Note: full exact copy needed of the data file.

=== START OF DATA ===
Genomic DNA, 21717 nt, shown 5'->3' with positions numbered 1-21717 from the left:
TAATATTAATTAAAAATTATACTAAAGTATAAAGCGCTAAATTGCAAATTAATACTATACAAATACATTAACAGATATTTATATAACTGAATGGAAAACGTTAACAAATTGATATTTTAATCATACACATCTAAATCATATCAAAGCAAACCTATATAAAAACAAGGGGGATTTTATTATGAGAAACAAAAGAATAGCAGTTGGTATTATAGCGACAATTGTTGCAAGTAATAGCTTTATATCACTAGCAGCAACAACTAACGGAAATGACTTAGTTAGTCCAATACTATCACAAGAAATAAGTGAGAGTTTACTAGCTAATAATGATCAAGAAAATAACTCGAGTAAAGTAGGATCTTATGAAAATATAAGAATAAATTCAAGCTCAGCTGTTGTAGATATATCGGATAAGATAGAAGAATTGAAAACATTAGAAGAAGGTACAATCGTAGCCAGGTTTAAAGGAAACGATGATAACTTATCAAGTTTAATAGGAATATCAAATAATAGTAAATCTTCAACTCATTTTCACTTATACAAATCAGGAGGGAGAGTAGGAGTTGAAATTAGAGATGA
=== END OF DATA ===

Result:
Genomic DNA, 21717 nt, shown 5'->3' with positions numbered 1-21717 from the left:
TAATATTAATTAAAAATTATACTAAAGTATAAAGCGCTAAATTGCAAATTAATACTATACAAATACATTAACAGATATTTATATAACTGAATGGAAAACGTTAACAAATTGATATTTTAATCATACACATCTAAATCATATCAAAGCAAACCTATATAAAAACAAGGGGGATTTTATTATGAGAAACAAAAGAATAGCAGTTGGTATTATAGCGACAATTGTTGCAAGTAATAGCTTTATATCACTAGCAGCAACAACTAACGGAAATGACTTAGTTAGTCCAATACTATCACAAGAAATAAGTGAGAGTTTACTAGCTAATAATGATCAAGAAAATAACTCGAGTAAAGTAGGATCTTATGAAAATATAAGAATAAATTCAAGCTCAGCTGTTGTAGATATATCGGATAAGATAGAAGAATTGAAAACATTAGAAGAAGGTACAATCGTAGCCAGGTTTAAAGGAAACGATGATAACTTATCAAGTTTAATAGGAATATCAAATAATAGTAAATCTTCAACTCATTTTCACTTATACAAATCAGGAGGGAGAGTAGGAGTTGAAATTAGAGATGA